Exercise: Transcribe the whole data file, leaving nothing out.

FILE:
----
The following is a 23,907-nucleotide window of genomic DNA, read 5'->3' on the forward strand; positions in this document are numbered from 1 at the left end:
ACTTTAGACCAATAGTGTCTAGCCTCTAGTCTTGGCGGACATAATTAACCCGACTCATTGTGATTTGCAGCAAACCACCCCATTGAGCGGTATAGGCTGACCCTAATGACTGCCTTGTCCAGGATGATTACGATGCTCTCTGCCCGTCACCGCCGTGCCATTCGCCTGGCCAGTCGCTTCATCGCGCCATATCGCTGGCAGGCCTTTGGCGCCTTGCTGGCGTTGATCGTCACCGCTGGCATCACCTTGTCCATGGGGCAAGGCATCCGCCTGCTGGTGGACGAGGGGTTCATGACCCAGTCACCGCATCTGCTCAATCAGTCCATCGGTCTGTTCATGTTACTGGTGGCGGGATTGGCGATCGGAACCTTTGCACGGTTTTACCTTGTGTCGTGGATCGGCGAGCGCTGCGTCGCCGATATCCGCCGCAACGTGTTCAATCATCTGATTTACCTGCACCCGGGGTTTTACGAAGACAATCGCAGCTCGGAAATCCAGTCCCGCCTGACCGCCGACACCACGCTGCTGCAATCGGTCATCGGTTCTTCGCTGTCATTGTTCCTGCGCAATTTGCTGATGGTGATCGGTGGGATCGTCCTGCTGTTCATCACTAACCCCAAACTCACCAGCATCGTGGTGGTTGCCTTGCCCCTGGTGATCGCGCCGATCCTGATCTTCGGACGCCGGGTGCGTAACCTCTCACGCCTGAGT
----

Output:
The following is a 23,907-nucleotide window of genomic DNA, read 5'->3' on the forward strand; positions in this document are numbered from 1 at the left end:
ACTTTAGACCAATAGTGTCTAGCCTCTAGTCTTGGCGGACATAATTAACCCGACTCATTGTGATTTGCAGCAAACCACCCCATTGAGCGGTATAGGCTGACCCTAATGACTGCCTTGTCCAGGATGATTACGATGCTCTCTGCCCGTCACCGCCGTGCCATTCGCCTGGCCAGTCGCTTCATCGCGCCATATCGCTGGCAGGCCTTTGGCGCCTTGCTGGCGTTGATCGTCACCGCTGGCATCACCTTGTCCATGGGGCAAGGCATCCGCCTGCTGGTGGACGAGGGGTTCATGACCCAGTCACCGCATCTGCTCAATCAGTCCATCGGTCTGTTCATGTTACTGGTGGCGGGATTGGCGATCGGAACCTTTGCACGGTTTTACCTTGTGTCGTGGATCGGCGAGCGCTGCGTCGCCGATATCCGCCGCAACGTGTTCAATCATCTGATTTACCTGCACCCGGGGTTTTACGAAGACAATCGCAGCTCGGAAATCCAGTCCCGCCTGACCGCCGACACCACGCTGCTGCAATCGGTCATCGGTTCTTCGCTGTCATTGTTCCTGCGCAATTTGCTGATGGTGATCGGTGGGATCGTCCTGCTGTTCATCACTAACCCCAAACTCACCAGCATCGTGGTGGTTGCCTTGCCCCTGGTGATCGCGCCGATCCTGATCTTCGGACGCCGGGTGCGTAACCTCTCACGCCTGAGT